In addition, it has the potential to be better. Remember Imprisoned Observer? What many players thought was the worst dormant card, including us? This card turned out to be INSANE. It’s so insanely good for Highlander Mage in the current meta that its performance can be compared with Zephrys, Reno and Alexstrasza. We’re not kidding! The 2-damage AOE is game winning against Demon Hunters, since most of their minions have 2 health and they have no board wide buffs. You play Observer on 3 and there’s no good way for them to play around it. The card is currently not popular at all, but we highly recommend you shove it in your decks and you will likely feel an immediate improvement.
Other new cards we’re impressed with: Starscryer (strong cycle card), Scalerider (2 damage early game removal is worth its weight in gold now), Overconfident Orc (made for Highlander Mage) and Ruststeed Raider (stabilizes aggression, strong against Glaivebound Adepts and Shield of Galakrond).
Spell Mage actually had a decent start in Outland, but is quickly losing ground and we don’t expect it to last much longer as a competitive option. The archetype has found the most success running The Amazing Reno. Ice Barrier has been more valuable than Netherwind Portal because of Demon Hunter’s onslaught of damage while Fireballs help you finish off games since your threat density is low. Font of Power and Apexis Blast look like very good cards: the archetype probably just needs another push.
Is it business as usual for Priest? Performing well enough at low ranks to induce rage and demands of nerfs while lingering in mediocrity at the upper end of ladder? Perhaps, lingering in mediocrity is not the right phrase. Priest’s situation looks grim when we consider likely future developments in the meta and possible balance changes. Its matchup spread against many decks that would benefit from Demon Hunter nerfs is not good. The class could be completely destroyed if Valeera takes back her spot in the meta.
Resurrect Priest is hanging in there, but it doesn’t really have much to offer. No, it doesn’t counter Aggro Demon Hunters. It doesn’t beat Warlocks. It still loses to Mage. We’re not sure it can even beat Spell Druid if Druid shifts into the build we’ve suggested in this report. Resurrect Priest will be hoping for a dramatic development, such as a rise in Enrage Warrior, to have that 70-30 stomp to carry it into a competitive spot in the meta.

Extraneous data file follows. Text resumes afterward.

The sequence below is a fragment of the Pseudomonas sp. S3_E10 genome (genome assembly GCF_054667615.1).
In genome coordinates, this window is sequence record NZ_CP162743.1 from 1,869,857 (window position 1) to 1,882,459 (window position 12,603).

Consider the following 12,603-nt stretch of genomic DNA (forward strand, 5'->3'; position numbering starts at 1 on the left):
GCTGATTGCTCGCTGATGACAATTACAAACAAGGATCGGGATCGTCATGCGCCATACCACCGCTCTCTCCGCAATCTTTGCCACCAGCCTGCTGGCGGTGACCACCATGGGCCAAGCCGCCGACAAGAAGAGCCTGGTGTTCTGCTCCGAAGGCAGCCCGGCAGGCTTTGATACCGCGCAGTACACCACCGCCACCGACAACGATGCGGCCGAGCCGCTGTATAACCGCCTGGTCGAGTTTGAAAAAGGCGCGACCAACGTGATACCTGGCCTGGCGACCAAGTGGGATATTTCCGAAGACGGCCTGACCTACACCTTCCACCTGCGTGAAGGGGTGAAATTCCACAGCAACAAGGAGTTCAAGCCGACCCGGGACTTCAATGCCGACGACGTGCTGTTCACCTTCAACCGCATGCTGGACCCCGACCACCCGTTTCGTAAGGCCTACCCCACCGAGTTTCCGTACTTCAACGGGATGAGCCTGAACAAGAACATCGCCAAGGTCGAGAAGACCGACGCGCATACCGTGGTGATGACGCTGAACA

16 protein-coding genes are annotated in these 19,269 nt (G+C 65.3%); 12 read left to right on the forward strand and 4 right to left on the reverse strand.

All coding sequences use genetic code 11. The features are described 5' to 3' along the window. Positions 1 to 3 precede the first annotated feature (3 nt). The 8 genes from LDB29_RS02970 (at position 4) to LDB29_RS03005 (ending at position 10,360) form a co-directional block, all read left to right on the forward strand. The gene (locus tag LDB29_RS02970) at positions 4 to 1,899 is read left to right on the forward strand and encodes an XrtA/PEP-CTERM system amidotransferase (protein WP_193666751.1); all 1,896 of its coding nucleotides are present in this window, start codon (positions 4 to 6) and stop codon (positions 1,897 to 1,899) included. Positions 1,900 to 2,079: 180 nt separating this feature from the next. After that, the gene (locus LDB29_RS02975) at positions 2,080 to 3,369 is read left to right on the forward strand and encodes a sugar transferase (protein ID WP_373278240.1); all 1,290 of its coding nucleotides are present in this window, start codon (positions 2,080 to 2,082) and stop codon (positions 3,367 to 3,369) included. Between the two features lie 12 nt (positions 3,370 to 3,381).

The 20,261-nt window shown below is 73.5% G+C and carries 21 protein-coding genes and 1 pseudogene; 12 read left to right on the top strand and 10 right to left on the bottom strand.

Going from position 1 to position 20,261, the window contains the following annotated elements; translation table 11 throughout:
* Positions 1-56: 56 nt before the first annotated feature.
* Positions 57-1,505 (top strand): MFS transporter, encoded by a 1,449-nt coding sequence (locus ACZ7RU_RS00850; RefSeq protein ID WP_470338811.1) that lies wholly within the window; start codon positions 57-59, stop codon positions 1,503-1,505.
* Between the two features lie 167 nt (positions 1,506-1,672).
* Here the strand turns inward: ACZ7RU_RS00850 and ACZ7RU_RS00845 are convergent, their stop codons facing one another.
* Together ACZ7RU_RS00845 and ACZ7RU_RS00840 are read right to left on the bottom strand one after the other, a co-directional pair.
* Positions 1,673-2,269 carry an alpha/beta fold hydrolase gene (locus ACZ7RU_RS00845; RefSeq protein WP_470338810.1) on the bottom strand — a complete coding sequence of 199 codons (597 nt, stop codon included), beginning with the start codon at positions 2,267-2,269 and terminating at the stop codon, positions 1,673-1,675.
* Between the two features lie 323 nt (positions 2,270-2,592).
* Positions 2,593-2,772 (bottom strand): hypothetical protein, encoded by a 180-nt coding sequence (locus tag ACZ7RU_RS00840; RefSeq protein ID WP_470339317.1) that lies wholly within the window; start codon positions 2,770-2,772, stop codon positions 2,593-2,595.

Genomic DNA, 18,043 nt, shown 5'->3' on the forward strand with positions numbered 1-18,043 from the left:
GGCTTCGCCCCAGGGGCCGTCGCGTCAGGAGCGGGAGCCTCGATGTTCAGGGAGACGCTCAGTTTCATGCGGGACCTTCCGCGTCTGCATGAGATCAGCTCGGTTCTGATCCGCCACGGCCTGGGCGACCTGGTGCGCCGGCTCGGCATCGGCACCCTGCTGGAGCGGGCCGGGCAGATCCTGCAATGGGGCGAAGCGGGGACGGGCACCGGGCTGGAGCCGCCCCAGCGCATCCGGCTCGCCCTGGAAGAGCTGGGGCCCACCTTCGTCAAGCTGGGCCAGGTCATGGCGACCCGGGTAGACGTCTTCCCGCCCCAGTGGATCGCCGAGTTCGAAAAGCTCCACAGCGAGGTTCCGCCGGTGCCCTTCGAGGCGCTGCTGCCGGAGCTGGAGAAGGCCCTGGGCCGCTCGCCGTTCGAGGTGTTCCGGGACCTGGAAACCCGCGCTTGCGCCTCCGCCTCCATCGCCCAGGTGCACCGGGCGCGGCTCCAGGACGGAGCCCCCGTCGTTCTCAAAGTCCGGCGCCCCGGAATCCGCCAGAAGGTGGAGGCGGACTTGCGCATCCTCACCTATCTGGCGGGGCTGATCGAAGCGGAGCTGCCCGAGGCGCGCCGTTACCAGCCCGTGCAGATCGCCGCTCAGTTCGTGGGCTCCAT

The archetype was pretty easy to refine, since the question is always “how do we beat Demon Hunter?” You want your 2-damage AOE’s. You want your high health taunts. Soul Mirror is very strong, forget about the anti-synergy with resurrection. There’s a way to change five cards and experiment with the quest variant. We’re not sure it’s better or worse at this stage, because most Quest builds we’ve seen are very sub-optimal. Reliquary of Souls is actually just garbage for Resurrect Priest because we have no card draw. Just don’t bother with it.
Highlander Priest is the easiest attempt to make a weak class look playable. Zephrys and Alex can definitely carry some games, but this archetype has only gotten worse over time as the meta continues to optimize and become more efficient, exposing Priest’s lack of… everything.
Yes, this section basically tried to reverse jinx Priest into becoming good by badmouthing the class super hard. We’ll see if it works.
- Priest Class Radar
- Resurrect Priest
- Highlander Priest
Hunter’s play rate has completely collapsed with the launch of the expansion, as cooler Hunters appeared on the Hearthstone landscape, ones that hunt demons.
But Hunter’s play rate is hardly an indication of its power level. The class is actually doing fairly well and is one of the strongest ones outside of the obviously busted newcomer. Both Highlander and Dragon Hunter are looking solid, while experiments are also done to revive Face Hunter.
Highlander Hunter’s most popular build actually came directly from our theorycrafting article, and it looks very good. We’re a little unsure about a couple of cards but need more time and data to reach any significant conclusions, but the deck should perform surprisingly well in the current meta. Minimizing the beast package in order to aggressively tutor for Zixor with Ingenuity and Gryphon works nicely.